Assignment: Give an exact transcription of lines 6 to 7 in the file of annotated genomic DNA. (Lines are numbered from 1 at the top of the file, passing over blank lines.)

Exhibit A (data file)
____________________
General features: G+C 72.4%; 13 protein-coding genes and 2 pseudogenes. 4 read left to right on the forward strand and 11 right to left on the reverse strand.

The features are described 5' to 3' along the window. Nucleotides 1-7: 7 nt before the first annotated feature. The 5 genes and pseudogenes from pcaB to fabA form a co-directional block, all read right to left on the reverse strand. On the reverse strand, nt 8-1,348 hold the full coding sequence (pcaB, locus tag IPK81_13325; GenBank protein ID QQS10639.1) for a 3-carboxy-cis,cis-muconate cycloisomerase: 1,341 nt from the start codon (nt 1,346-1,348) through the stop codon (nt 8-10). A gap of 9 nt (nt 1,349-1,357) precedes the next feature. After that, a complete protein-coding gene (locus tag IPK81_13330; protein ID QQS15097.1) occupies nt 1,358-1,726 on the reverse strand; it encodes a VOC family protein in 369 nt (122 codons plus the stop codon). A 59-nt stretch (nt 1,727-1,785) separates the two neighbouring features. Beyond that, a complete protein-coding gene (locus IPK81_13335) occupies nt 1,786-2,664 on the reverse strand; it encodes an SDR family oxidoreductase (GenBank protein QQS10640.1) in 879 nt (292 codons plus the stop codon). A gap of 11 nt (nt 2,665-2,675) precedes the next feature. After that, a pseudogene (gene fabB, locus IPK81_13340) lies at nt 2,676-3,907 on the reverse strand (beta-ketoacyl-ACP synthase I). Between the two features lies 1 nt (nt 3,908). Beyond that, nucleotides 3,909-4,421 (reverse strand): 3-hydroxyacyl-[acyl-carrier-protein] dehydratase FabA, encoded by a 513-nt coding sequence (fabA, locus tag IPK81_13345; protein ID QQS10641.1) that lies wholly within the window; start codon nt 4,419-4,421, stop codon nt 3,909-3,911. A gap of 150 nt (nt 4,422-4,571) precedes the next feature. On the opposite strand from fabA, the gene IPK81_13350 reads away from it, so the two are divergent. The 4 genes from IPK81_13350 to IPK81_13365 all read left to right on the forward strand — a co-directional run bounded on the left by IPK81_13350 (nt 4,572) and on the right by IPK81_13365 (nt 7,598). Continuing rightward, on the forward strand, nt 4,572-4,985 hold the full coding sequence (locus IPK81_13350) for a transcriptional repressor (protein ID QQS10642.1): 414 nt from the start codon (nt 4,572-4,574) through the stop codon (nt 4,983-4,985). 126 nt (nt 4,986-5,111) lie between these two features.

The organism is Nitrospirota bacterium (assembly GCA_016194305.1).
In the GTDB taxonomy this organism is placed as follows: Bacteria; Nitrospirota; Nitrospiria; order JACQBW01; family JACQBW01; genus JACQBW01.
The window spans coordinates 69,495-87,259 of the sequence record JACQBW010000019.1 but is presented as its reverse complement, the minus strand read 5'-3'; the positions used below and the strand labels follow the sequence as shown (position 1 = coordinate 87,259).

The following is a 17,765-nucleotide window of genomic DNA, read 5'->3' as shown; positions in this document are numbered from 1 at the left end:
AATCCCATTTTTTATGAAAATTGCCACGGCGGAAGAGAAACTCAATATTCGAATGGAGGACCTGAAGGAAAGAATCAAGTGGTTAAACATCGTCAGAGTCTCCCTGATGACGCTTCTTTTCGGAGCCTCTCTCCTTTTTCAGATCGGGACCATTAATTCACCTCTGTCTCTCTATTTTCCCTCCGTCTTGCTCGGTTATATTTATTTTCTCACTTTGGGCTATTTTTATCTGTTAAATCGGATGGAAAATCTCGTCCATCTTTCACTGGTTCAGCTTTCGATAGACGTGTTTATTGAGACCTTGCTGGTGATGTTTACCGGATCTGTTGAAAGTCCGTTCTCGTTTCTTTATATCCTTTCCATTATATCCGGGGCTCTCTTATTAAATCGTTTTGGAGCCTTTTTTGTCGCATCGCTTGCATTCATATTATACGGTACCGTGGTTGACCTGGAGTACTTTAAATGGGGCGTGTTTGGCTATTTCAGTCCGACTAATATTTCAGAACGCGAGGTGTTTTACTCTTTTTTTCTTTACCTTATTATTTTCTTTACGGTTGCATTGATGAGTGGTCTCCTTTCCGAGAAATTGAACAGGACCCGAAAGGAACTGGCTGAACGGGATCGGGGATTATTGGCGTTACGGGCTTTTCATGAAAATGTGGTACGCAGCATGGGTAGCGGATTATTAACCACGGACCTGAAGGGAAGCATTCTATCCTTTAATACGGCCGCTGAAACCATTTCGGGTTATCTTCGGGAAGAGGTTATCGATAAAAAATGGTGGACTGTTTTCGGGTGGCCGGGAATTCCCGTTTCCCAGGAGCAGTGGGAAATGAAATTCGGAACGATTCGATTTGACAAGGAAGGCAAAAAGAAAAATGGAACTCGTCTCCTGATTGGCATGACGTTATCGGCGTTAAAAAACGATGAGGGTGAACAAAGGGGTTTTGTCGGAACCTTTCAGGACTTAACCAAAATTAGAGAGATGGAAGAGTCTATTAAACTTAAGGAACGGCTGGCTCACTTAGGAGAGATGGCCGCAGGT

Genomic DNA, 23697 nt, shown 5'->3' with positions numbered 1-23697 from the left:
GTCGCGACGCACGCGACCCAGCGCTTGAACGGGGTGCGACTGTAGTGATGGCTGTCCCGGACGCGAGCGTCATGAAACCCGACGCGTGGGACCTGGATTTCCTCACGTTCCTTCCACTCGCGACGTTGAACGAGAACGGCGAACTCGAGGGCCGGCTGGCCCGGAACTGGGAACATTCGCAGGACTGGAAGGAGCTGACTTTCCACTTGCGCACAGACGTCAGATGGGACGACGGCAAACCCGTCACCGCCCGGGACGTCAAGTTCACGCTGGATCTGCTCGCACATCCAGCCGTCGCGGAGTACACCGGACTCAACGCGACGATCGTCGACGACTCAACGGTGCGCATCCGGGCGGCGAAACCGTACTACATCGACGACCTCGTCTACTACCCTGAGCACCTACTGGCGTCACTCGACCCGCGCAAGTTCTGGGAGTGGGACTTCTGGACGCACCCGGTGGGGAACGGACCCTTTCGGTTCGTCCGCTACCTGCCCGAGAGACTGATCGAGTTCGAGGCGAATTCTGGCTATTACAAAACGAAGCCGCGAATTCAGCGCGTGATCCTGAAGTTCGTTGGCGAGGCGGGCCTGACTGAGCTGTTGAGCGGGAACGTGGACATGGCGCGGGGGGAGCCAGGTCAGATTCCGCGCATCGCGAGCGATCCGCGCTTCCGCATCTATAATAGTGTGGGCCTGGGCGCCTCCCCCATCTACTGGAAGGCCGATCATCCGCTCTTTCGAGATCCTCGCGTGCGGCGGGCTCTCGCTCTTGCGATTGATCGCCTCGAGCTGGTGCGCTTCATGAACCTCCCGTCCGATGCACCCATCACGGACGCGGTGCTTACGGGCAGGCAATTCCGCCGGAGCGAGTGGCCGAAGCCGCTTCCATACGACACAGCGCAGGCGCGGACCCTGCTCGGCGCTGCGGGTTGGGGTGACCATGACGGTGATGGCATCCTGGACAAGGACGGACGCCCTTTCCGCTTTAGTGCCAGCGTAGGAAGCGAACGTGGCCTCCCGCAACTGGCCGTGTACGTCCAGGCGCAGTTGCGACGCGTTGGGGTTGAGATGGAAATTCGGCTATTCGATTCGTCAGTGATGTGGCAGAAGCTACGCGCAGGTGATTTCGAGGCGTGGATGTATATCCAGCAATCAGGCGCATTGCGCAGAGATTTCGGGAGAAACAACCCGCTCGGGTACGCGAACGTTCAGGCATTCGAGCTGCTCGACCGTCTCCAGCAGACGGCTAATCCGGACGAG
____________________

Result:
The following is a 17,765-nucleotide window of genomic DNA, read 5'->3' as shown; positions in this document are numbered from 1 at the left end:
AATCCCATTTTTTATGAAAATTGCCACGGCGGAAGAGAAACTCAATATTCGAATGGAGGACCTGAAGGAAAGAATCAAGTGGTTAAACATCGTCAGAGTCTCCCTGATGACGCTTCTTTTCGGAGCCTCTCTCCTTTTTCAGATCGGGACCATTAATTCACCTCTGTCTCTCTATTTTCCCTCCGTCTTGCTCGGTTATATTTATTTTCTCACTTTGGGCTATTTTTATCTGTTAAATCGGATGGAAAATCTCGTCCATCTTTCACTGGTTCAGCTTTCGATAGACGTGTTTATTGAGACCTTGCTGGTGATGTTTACCGGATCTGTTGAAAGTCCGTTCTCGTTTCTTTATATCCTTTCCATTATATCCGGGGCTCTCTTATTAAATCGTTTTGGAGCCTTTTTTGTCGCATCGCTTGCATTCATATTATACGGTACCGTGGTTGACCTGGAGTACTTTAAATGGGGCGTGTTTGGCTATTTCAGTCCGACTAATATTTCAGAACGCGAGGTGTTTTACTCTTTTTTTCTTTACCTTATTATTTTCTTTACGGTTGCATTGATGAGTGGTCTCCTTTCCGAGAAATTGAACAGGACCCGAAAGGAACTGGCTGAACGGGATCGGGGATTATTGGCGTTACGGGCTTTTCATGAAAATGTGGTACGCAGCATGGGTAGCGGATTATTAACCACGGACCTGAAGGGAAGCATTCTATCCTTTAATACGGCCGCTGAAACCATTTCGGGTTATCTTCGGGAAGAGGTTATCGATAAAAAATGGTGGACTGTTTTCGGGTGGCCGGGAATTCCCGTTTCCCAGGAGCAGTGGGAAATGAAATTCGGAACGATTCGATTTGACAAGGAAGGCAAAAAGAAAAATGGAACTCGTCTCCTGATTGGCATGACGTTATCGGCGTTAAAAAACGATGAGGGTGAACAAAGGGGTTTTGTCGGAACCTTTCAGGACTTAACCAAAATTAGAGAGATGGAAGAGTCTATTAAACTTAAGGAACGGCTGGCTCACTTAGGAGAGATGGCCGCAGGT